I have called the driver my hero throughout this entire ordeal and I’ll explain why in a minute, but what you first need to know about him is that his arms are covered with tattoos (I told you I’d get there eventually). At school, the kids are mesmerized by all of his tattoos, and his co-workers frequently talk about getting those arm coverings that are covered with fake tattoos so that we can be as “cool” as him. Anyway, back to the accident. Immediately after Rachel was out of the vehicle, the driver went to work trying to get me out. He and I have spoken about this and due to the shock factor, he’s not sure how he did it either, but somehow, he was able to get through all of the compressed material, get my seatbelt unfastened, and pull me from the vehicle. At that point, there were other bystanders who were now trying to assist in getting everyone the care they needed and I believe a few people then assisted him in carrying me to a location a little further away and laid me down on the ground. He was my first tattooed angel.
Fast forward a few minutes, because as I said, I was unconscious through all of this, and my next memory from the accident is waking up looking at some hay-like grass and hearing someone calling my name, “Brenda, Brenda, can you hear me?” As I turned my head, I saw a gentleman with a green t-shirt, and a brown beard, with arms covered in tattoos. My second tattooed angel. He must have had some medical training although he wasn’t one of the actual EMT’s that were on the site because he kept asking me certain questions and was calling out orders to people as though he had some medical knowledge. I wish I knew who this man was because I’d like to thank him for keeping me calm and assuring me that everything was going to be alright.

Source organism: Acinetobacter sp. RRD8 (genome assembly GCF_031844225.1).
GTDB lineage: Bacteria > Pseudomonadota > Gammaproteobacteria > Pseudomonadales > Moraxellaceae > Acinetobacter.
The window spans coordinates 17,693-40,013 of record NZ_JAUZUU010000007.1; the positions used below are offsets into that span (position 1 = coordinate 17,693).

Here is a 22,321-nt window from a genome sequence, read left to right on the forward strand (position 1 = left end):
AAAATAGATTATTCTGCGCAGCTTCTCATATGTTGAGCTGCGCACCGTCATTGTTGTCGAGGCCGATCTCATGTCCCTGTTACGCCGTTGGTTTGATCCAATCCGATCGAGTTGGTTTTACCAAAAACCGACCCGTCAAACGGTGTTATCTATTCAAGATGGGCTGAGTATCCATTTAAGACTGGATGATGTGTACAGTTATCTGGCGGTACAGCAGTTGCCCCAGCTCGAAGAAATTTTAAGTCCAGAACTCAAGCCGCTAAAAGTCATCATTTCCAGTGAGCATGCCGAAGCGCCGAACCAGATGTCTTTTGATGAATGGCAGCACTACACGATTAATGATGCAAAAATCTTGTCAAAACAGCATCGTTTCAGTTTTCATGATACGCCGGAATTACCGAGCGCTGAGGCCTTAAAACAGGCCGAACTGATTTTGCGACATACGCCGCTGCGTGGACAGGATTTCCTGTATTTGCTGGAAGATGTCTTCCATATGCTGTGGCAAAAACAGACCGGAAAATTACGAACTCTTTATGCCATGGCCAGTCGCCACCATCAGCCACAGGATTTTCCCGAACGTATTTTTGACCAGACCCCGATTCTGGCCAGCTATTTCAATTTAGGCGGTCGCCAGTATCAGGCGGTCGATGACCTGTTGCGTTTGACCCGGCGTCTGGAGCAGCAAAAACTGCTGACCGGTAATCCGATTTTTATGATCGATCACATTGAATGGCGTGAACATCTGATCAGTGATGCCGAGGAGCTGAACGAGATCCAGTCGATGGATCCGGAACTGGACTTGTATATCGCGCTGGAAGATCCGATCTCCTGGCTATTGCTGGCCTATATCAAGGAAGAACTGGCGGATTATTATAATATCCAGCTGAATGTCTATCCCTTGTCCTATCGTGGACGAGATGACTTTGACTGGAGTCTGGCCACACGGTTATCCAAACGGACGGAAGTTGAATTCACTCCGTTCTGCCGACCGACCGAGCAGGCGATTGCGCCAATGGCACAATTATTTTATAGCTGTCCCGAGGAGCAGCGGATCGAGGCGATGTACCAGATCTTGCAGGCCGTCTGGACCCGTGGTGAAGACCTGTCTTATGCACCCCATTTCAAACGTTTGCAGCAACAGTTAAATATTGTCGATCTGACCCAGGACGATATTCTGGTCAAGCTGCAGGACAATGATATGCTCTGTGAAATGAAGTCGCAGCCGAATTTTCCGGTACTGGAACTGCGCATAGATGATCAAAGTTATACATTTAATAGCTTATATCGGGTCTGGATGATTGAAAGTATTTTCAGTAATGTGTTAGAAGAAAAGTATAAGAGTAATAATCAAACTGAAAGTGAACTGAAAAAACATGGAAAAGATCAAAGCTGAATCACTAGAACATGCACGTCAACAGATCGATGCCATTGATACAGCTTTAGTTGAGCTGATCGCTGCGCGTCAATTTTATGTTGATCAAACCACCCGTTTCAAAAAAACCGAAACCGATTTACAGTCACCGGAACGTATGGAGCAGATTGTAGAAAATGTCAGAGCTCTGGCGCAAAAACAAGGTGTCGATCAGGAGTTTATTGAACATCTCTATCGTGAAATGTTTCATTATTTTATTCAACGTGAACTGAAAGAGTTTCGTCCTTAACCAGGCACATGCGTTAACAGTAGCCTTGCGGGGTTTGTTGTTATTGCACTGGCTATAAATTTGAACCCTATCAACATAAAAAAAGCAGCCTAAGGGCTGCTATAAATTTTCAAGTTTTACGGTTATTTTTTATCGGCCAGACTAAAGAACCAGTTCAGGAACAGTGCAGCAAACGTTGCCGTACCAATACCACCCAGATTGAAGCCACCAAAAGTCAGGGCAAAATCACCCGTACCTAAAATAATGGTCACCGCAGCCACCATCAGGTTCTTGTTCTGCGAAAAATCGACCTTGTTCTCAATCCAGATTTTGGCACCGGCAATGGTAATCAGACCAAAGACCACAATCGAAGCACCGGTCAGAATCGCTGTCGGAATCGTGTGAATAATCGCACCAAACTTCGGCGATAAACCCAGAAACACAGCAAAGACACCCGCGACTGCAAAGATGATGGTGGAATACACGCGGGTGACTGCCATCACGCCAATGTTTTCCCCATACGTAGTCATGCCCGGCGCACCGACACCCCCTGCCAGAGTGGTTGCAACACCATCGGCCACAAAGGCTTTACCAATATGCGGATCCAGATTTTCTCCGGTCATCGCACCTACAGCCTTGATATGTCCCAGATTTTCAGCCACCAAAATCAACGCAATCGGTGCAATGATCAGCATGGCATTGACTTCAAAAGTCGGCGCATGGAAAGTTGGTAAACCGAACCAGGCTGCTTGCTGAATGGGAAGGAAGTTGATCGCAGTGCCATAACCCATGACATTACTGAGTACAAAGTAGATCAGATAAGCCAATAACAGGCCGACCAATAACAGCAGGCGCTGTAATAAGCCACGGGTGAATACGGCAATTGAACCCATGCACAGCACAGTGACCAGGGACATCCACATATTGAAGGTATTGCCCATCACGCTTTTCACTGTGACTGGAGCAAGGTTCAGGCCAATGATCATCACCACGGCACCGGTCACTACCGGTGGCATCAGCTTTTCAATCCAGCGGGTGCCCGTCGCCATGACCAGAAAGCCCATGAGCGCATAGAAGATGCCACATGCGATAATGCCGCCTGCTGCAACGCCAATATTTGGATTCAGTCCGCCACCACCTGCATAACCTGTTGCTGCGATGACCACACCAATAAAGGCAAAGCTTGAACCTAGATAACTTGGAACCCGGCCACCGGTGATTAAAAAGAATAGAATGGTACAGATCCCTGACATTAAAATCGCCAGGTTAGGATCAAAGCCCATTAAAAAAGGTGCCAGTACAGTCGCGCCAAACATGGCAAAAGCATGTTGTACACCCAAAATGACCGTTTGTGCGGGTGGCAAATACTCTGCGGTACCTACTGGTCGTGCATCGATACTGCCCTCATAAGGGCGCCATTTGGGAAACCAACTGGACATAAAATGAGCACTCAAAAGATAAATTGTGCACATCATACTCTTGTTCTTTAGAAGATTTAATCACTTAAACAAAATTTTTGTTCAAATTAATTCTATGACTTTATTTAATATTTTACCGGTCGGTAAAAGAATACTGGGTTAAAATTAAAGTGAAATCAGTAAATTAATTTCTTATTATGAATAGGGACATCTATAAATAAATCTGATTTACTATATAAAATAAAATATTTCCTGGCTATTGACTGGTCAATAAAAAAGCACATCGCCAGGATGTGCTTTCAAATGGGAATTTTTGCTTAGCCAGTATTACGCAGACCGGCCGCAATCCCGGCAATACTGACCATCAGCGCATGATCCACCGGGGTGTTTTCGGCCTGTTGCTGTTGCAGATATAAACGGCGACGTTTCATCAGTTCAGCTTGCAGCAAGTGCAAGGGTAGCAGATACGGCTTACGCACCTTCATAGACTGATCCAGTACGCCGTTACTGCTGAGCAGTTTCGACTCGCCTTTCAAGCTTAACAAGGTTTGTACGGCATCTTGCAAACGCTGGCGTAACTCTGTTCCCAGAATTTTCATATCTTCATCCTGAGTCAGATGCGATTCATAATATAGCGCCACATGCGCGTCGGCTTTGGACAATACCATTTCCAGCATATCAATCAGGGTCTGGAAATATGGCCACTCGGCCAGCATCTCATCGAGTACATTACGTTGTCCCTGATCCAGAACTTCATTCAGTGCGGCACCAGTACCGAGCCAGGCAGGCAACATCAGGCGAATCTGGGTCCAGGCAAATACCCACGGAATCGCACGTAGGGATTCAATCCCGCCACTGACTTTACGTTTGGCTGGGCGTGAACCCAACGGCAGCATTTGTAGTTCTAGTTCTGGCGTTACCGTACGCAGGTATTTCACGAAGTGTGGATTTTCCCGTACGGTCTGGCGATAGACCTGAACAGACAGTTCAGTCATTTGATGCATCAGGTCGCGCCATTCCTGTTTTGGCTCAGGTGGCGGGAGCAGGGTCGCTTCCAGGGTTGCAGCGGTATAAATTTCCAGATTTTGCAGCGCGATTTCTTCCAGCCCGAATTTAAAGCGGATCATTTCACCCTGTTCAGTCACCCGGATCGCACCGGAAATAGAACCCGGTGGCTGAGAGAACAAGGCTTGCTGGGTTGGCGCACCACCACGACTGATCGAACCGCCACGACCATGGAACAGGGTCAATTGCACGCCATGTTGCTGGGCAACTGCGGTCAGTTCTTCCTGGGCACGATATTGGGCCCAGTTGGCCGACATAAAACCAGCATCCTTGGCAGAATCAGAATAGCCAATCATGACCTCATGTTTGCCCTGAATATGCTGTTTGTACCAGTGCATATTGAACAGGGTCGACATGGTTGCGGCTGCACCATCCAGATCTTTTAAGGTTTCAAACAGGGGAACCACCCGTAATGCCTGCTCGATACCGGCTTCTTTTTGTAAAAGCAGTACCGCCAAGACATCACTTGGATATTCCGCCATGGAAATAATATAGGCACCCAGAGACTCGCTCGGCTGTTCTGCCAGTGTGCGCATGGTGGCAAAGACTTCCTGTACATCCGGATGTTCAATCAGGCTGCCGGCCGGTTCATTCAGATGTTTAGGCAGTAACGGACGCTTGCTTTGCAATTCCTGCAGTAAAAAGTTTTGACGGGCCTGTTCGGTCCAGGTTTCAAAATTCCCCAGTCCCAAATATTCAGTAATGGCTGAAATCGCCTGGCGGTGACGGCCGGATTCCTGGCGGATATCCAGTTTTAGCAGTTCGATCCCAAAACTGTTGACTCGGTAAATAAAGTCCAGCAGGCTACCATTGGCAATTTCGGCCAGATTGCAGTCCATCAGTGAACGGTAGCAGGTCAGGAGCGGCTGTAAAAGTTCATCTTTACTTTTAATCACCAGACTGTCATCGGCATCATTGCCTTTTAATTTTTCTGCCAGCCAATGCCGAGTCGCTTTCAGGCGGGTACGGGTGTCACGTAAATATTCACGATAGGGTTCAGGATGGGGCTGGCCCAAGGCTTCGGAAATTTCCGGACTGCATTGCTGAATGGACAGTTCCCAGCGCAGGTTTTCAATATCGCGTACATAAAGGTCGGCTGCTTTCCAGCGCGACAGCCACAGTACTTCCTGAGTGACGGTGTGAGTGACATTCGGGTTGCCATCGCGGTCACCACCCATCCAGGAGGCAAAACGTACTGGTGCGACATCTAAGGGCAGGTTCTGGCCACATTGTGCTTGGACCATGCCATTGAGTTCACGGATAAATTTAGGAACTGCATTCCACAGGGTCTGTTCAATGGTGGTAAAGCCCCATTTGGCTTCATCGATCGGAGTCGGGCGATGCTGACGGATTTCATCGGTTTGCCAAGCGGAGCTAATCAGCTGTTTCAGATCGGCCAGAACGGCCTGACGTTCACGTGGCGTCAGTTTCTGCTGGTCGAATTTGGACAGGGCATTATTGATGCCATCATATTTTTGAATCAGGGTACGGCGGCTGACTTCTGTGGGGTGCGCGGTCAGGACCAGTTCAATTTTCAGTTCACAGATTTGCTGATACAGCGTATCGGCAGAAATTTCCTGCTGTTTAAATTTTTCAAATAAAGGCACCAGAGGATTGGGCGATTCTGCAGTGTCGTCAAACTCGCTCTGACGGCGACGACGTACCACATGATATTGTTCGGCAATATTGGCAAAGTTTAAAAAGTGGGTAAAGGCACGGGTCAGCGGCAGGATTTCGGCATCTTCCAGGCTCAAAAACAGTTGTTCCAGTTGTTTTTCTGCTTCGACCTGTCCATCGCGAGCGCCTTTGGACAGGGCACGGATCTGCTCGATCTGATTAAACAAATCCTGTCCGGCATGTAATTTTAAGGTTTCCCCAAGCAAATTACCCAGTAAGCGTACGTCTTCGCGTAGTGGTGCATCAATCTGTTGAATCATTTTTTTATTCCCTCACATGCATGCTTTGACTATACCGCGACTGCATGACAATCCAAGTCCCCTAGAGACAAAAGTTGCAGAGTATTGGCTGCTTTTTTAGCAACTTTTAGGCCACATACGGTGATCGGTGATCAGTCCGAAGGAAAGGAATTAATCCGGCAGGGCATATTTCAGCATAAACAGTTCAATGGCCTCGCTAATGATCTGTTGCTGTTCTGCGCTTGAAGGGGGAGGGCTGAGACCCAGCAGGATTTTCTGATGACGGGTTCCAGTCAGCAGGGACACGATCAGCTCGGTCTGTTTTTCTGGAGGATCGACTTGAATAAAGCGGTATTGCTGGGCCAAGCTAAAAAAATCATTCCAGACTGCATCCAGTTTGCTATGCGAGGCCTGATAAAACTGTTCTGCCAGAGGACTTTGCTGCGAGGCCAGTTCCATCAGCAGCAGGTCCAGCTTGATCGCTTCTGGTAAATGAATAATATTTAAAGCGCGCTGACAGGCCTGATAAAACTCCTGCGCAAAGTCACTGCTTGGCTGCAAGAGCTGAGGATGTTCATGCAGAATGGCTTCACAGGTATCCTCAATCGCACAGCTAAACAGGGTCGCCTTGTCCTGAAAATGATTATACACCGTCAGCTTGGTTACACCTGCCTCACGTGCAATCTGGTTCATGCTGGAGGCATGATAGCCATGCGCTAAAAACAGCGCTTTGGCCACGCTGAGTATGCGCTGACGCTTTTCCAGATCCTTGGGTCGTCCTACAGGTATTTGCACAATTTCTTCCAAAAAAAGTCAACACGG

From this point on, I’m going to fast forward to the Sandstone hospital because I don’t remember much, but what I do remember is the love and support that I got from my friends as we all went through our various health assessments and the decision to evacuate both Rachel and me to the cities. While Rachel and I were laying in adjoining beds in the Sandstone ER, we kept trying to comfort each other and we both continuously stated how happy we were to be alive. Rachel clearly stated that this was an opportunity given to us by God as a way to spread the good news that Jesus Christ was our Lord and Savior – and that we did. At every chance we were given, we clearly stated that God saved us and that it was not by chance that we had survived that crash.
Rachel and I underwent multiple tests and at that point, it was determined that we would both need to be evacuated to Level 1 trauma centers – Rachel to North Memorial and me to HCMC. Originally, the plan was to air-lift us, but due to whether conditions, it was determined that it would be best to transport us by ambulance. I don’t remember much of the ride other than it was really bumpy and Thomas, the EMT that was in the back with me, was amazing. He did everything possible to keep me comfortable and engaged in conversation. At one point, my blood pressure dropped to 60/30 and he decided to run a quick EKG. When he pulled the strip of paper off to show me how good my heart was doing, I exclaimed, “that’s a sine curve – I teach about those in my math classes”. He laughed and said he knew I was going to be alright if I could remember that. We then had a 5-10 minute conversation about sine curves and he asked if I wanted a longer printout to put up in my classroom and of course I did, so he printed one off and somehow got it to my family members. It is sitting on my dresser at home waiting to be put up in my classroom this fall :).